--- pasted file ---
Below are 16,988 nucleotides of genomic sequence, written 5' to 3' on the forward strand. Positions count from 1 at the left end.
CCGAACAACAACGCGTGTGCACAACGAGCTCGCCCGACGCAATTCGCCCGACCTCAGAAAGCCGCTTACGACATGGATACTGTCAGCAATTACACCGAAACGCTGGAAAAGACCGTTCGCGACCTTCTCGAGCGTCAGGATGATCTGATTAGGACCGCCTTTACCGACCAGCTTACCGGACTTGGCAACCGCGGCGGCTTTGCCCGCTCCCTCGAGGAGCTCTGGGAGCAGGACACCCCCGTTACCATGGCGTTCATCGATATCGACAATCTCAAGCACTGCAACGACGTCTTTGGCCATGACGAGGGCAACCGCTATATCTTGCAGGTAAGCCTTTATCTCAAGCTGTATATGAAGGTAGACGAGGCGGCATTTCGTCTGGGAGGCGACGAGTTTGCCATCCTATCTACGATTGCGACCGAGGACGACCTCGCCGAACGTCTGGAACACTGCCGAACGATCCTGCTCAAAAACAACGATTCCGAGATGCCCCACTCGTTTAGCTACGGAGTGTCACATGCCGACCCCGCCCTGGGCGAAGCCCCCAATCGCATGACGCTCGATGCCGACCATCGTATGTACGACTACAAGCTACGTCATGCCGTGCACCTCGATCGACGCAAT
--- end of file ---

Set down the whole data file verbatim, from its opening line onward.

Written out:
Below are 16,988 nucleotides of genomic sequence, written 5' to 3' on the forward strand. Positions count from 1 at the left end.
CCGAACAACAACGCGTGTGCACAACGAGCTCGCCCGACGCAATTCGCCCGACCTCAGAAAGCCGCTTACGACATGGATACTGTCAGCAATTACACCGAAACGCTGGAAAAGACCGTTCGCGACCTTCTCGAGCGTCAGGATGATCTGATTAGGACCGCCTTTACCGACCAGCTTACCGGACTTGGCAACCGCGGCGGCTTTGCCCGCTCCCTCGAGGAGCTCTGGGAGCAGGACACCCCCGTTACCATGGCGTTCATCGATATCGACAATCTCAAGCACTGCAACGACGTCTTTGGCCATGACGAGGGCAACCGCTATATCTTGCAGGTAAGCCTTTATCTCAAGCTGTATATGAAGGTAGACGAGGCGGCATTTCGTCTGGGAGGCGACGAGTTTGCCATCCTATCTACGATTGCGACCGAGGACGACCTCGCCGAACGTCTGGAACACTGCCGAACGATCCTGCTCAAAAACAACGATTCCGAGATGCCCCACTCGTTTAGCTACGGAGTGTCACATGCCGACCCCGCCCTGGGCGAAGCCCCCAATCGCATGACGCTCGATGCCGACCATCGTATGTACGACTACAAGCTACGTCATGCCGTGCACCTCGATCGACGCAAT